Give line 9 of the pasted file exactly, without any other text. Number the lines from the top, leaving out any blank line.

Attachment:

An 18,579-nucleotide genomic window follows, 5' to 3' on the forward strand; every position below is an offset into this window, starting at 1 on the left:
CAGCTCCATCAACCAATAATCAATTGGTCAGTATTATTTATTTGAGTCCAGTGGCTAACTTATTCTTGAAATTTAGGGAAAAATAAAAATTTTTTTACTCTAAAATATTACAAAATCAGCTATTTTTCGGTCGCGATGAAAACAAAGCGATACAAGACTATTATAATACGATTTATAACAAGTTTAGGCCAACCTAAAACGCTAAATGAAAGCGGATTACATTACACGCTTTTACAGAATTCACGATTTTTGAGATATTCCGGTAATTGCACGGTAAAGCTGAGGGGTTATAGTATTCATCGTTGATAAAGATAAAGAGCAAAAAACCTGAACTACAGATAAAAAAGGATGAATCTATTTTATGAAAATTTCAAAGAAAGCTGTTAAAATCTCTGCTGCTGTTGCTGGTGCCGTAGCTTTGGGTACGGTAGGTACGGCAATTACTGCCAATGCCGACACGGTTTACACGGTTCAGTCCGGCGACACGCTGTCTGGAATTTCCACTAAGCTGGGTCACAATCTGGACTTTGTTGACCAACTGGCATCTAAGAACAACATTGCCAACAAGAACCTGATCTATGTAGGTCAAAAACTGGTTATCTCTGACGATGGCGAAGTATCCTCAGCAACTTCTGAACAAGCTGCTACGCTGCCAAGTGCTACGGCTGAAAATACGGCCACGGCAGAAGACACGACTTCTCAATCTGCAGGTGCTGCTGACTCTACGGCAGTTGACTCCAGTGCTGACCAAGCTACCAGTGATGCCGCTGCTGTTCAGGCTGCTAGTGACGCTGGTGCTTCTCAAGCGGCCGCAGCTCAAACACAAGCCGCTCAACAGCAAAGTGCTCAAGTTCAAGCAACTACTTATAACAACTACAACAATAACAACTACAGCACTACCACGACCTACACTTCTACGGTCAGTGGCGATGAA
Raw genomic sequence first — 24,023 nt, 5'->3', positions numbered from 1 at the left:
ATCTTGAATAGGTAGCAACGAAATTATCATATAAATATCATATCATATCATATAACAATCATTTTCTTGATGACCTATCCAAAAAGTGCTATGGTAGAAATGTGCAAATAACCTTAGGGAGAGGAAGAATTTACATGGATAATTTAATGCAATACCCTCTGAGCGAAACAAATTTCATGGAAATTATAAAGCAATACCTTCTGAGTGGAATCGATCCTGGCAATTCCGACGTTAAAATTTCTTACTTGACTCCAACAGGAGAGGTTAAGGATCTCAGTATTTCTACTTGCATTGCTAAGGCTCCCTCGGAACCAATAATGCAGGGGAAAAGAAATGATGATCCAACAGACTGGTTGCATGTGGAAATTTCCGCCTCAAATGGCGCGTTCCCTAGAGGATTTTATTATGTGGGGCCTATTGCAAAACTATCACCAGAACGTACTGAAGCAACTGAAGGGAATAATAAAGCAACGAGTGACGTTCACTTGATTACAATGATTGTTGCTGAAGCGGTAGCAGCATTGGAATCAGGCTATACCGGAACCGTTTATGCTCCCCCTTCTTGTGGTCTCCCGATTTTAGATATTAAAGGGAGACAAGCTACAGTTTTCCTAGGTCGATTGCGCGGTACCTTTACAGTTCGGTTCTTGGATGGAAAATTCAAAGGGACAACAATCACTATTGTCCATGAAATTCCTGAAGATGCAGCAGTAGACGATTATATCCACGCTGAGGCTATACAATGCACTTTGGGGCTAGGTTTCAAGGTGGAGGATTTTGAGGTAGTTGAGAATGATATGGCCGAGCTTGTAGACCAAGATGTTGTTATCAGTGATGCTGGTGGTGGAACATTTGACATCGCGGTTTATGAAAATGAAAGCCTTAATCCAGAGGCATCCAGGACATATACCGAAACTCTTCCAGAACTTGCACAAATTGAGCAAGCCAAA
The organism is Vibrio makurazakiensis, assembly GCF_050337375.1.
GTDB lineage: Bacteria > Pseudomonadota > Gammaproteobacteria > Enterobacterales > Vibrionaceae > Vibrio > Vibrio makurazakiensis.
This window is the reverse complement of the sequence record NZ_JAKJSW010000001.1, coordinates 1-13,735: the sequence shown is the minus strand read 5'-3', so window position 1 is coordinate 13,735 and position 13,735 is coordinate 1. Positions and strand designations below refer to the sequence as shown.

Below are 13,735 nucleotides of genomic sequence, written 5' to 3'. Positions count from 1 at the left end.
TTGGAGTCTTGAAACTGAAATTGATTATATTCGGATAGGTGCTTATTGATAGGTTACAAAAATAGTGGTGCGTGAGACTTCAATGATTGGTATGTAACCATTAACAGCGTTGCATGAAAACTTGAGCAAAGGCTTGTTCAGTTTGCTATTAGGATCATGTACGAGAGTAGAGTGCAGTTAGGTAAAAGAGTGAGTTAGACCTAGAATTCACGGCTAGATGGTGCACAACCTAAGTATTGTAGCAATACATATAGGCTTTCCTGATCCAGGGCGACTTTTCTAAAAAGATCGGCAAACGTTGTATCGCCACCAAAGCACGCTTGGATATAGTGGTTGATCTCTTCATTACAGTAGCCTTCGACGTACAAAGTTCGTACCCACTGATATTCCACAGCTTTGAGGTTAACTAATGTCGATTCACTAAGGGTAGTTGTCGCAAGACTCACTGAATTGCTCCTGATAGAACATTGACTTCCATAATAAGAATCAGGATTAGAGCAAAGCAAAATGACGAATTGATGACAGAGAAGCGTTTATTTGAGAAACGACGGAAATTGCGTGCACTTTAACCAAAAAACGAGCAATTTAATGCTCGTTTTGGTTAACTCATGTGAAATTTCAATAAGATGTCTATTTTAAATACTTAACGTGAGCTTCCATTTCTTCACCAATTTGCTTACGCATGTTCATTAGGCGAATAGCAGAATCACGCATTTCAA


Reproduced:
TTGGAGTCTTGAAACTGAAATTGATTATATTCGGATAGGTGCTTATTGATAGGTTACAAAAATAGTGGTGCGTGAGACTTCAATGATTGGTATGTAACCATTAACAGCGTTGCATGAAAACTTGAGCAAAGGCTTGTTCAGTTTGCTATTAGGATCATGTACGAGAGTAGAGTGCAGTTAGGTAAAAGAGTGAGTTAGACCTAGAATTCACGGCTAGATGGTGCACAACCTAAGTATTGTAGCAATACATATAGGCTTTCCTGATCCAGGGCGACTTTTCTAAAAAGATCGGCAAACGTTGTATCGCCACCAAAGCACGCTTGGATATAGTGGTTGATCTCTTCATTACAGTAGCCTTCGACGTACAAAGTTCGTACCCACTGATATTCCACAGCTTTGAGGTTAACTAATGTCGATTCACTAAGGGTAGTTGTCGCAAGACTCACTGAATTGCTCCTGATAGAACATTGACTTCCATAATAAGAATCAGGATTAGAGCAAAGCAAAATGACGAATTGATGACAGAGAAGCGTTTATTTGAGAAACGACGGAAATTGCGTGCACTTTAACCAAAAAACGAGCAATTTAATGCTCGTTTTGGTTAACTCATGTGAAATTTCAATAAGATGTCTATTTTAAATACTTAACGTGAGCTTCCATTTCTTCACCAATTTGCTTACGCATGTTCATTAGGCGAATAGCAGAATCACGCATTTCAA